Guwahati: He was ranked number seven, but TBC Zirnasangzuala stole the limelight from the toppers in Mizoram’s Class 12 examination. The reason? Zirnasangzuala was the odd boy out – the only one among 35 in the top ten across arts, science and commerce streams who was not from state capital Aizawl.
Zirnasangzuala became the toast of Champhai town, 194 km east of Aizawl and close to the border with Myanmar, after the results were announced by the Mizoram Board of Secondary Education (MBSE) on Thursday, May 11, 2017.
Teachers of his institution, Einstein Higher Secondary School, said Zirnasangzuala represents students from less resourceful and remote districts who generally do well but fail to get into the top 10 ranks.
Overall, however, the performance of Mizoram’s Class 12 students was not up to the mark. Fewer students – 11,190 compared to 11,741 in 2016 – appeared in 2017 for all the streams, including vocational courses. The overall success rate of 74.86% too was down by 1.94%.
But the impact of Mizoram chief minister Lal Thanhawla’s Congress government on education of the girl child was visible. This time, girls appearing for the exams outnumbered boys by 212, compared to 41 last year.
Brilliant performance by girls
St Paul’s Higher Secondary School in Aizawl had three toppers. Zomuansangi topped science by scoring 10 marks more than Samuel Malsawmzuala, who was placed second and secured 441 marks out of 500. Himadri Das was placed third.
In fact, St Paul’s had all but one of the 13 students among the top ten in science and five among the toppers in commerce.
In arts, girls, all from Aizawl, again took the first four spots. Lalrinzuali of Home Missions School (441 marks) came first, followed by Lalramluahpuii Ngente of Synod HS School, and Hmingthanpari Sailo of Calvin HS School, Aizawl.
In commerce, Joseph Vanlalrema of Oikos HS School took the top spot with 418 marks followed by K Lalhmingchhuanga of St Joseph’s HS School and Daniel Zomuana Bajaj of St Paul’s HS School - all from Aizawl.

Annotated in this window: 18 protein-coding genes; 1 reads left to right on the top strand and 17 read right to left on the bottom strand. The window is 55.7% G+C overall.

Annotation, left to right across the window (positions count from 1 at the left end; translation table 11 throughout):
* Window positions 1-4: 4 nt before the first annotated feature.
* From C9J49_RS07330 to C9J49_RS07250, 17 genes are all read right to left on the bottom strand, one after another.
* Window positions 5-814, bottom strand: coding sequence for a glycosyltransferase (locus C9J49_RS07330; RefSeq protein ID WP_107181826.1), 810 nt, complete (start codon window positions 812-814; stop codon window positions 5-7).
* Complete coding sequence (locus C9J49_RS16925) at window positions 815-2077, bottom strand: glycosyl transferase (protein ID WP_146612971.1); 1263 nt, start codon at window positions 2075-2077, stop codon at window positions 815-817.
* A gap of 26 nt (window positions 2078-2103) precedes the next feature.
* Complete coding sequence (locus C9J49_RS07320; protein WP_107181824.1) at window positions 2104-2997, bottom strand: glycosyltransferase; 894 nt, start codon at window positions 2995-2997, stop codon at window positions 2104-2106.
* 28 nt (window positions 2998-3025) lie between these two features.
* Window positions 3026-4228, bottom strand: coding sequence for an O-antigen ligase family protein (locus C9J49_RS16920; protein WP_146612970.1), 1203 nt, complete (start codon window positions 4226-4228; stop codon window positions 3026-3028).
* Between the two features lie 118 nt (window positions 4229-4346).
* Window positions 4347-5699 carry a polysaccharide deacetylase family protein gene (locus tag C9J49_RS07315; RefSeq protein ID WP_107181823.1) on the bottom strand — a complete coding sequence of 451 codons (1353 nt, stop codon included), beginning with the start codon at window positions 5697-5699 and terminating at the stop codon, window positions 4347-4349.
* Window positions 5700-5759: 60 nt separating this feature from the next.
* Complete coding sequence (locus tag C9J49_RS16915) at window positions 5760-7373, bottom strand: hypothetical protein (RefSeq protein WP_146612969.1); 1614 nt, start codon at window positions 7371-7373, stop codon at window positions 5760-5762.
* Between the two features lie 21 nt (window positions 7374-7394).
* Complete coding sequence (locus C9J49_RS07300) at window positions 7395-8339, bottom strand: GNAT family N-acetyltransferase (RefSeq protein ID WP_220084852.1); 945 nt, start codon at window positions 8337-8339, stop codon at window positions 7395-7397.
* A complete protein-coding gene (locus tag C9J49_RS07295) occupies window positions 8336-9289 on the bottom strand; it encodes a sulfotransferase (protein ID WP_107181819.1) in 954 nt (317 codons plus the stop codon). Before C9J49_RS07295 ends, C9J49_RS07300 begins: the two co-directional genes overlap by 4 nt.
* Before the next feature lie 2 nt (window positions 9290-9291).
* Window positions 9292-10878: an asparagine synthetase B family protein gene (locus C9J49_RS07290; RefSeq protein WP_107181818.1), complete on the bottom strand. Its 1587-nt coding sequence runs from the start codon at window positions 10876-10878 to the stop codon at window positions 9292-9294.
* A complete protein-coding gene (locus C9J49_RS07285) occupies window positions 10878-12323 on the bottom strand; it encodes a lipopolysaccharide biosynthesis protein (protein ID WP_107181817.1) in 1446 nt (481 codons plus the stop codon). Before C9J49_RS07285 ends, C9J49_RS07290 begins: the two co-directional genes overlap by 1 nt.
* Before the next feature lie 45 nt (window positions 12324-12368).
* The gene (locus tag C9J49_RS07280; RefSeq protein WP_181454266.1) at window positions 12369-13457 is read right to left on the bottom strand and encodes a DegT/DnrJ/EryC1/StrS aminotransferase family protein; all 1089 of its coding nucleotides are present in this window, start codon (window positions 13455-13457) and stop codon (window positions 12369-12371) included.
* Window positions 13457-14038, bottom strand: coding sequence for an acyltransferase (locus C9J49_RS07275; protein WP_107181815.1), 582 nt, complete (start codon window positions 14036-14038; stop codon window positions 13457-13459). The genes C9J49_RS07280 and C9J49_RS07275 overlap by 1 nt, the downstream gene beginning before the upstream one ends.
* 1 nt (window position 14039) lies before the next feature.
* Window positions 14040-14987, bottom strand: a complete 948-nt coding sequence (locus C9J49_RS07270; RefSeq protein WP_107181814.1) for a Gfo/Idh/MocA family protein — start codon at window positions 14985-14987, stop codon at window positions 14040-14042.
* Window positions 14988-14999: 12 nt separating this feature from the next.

“Of the 8,086 students who succeeded, 4,216 were girls and 3,870 boys though there were fewer girls in science and commerce streams. What is also encouraging is that the gap between boys and girls opting for science has reduced – from 110 last year to 67 this time,” Sarah Lalengzami Pachuau, MBSE’s controller of examinations, said.
Overall, the girls outperformed the boys in all the streams – with a success rate of 81.88% in science, 75.57% in arts and 85.45% in commerce. The boys aggregated 80.95%, 70.50% and 84.84%, respectively.
Deficit, district schools better
Students of deficit schools outperformed private and government-run schools in Mizoram.
Deficit schools are those run by Christian missionaries but whose teachers are paid – without pension benefits – by the state government.
The deficit schools led the results chart, their students notching up 92.52% in science, 90.85% in commerce and 86.44% in arts. The more expensive private schools and government schools came second and third, respectively in commerce and science. St Paul’s, also a deficit school, had a number of toppers.
In arts, the ‘lumpsum schools’ – those run by individuals or communities and provided a one-time grant by the government annually – displaced private schools from the second spot.
Mizoram’s best educational institutes are in Aizawl but schools in less developed districts have done better this time. Serchhip district had the best strike rate of 91.20% in arts while Kolasib district topped in science with 91.10%.
Aizawl district took the top spot in commerce with 89.20%. But officials in the education department pointed out that the district virtually has monopoly since very few schools in far-flung districts officer commerce courses.